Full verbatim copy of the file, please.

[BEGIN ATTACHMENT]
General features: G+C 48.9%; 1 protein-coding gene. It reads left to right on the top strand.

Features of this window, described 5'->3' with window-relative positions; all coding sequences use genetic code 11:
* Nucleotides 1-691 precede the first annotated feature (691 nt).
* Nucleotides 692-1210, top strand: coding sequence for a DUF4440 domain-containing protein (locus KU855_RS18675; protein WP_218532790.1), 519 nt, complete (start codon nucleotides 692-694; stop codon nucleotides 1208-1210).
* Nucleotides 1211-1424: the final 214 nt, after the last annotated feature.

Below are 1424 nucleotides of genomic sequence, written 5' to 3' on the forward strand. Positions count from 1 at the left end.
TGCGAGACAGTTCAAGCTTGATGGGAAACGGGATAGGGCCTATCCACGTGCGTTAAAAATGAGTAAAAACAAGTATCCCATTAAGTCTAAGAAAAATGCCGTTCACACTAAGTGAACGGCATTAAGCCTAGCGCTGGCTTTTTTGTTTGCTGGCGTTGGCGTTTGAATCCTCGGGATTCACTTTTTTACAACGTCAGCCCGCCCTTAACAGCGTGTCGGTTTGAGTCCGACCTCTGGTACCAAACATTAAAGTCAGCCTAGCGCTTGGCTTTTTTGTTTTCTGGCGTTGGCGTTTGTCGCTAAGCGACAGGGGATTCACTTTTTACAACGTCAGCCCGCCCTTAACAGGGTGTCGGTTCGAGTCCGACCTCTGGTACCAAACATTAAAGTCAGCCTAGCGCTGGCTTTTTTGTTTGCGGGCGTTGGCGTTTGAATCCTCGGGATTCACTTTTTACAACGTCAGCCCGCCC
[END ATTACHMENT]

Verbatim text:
General features: G+C 48.9%; 1 protein-coding gene. It reads left to right on the top strand.

Features of this window, described 5'->3' with window-relative positions; all coding sequences use genetic code 11:
* Nucleotides 1-691 precede the first annotated feature (691 nt).
* Nucleotides 692-1210, top strand: coding sequence for a DUF4440 domain-containing protein (locus KU855_RS18675; protein WP_218532790.1), 519 nt, complete (start codon nucleotides 692-694; stop codon nucleotides 1208-1210).
* Nucleotides 1211-1424: the final 214 nt, after the last annotated feature.

Below are 1424 nucleotides of genomic sequence, written 5' to 3' on the forward strand. Positions count from 1 at the left end.
TGCGAGACAGTTCAAGCTTGATGGGAAACGGGATAGGGCCTATCCACGTGCGTTAAAAATGAGTAAAAACAAGTATCCCATTAAGTCTAAGAAAAATGCCGTTCACACTAAGTGAACGGCATTAAGCCTAGCGCTGGCTTTTTTGTTTGCTGGCGTTGGCGTTTGAATCCTCGGGATTCACTTTTTTACAACGTCAGCCCGCCCTTAACAGCGTGTCGGTTTGAGTCCGACCTCTGGTACCAAACATTAAAGTCAGCCTAGCGCTTGGCTTTTTTGTTTTCTGGCGTTGGCGTTTGTCGCTAAGCGACAGGGGATTCACTTTTTACAACGTCAGCCCGCCCTTAACAGGGTGTCGGTTCGAGTCCGACCTCTGGTACCAAACATTAAAGTCAGCCTAGCGCTGGCTTTTTTGTTTGCGGGCGTTGGCGTTTGAATCCTCGGGATTCACTTTTTACAACGTCAGCCCGCCC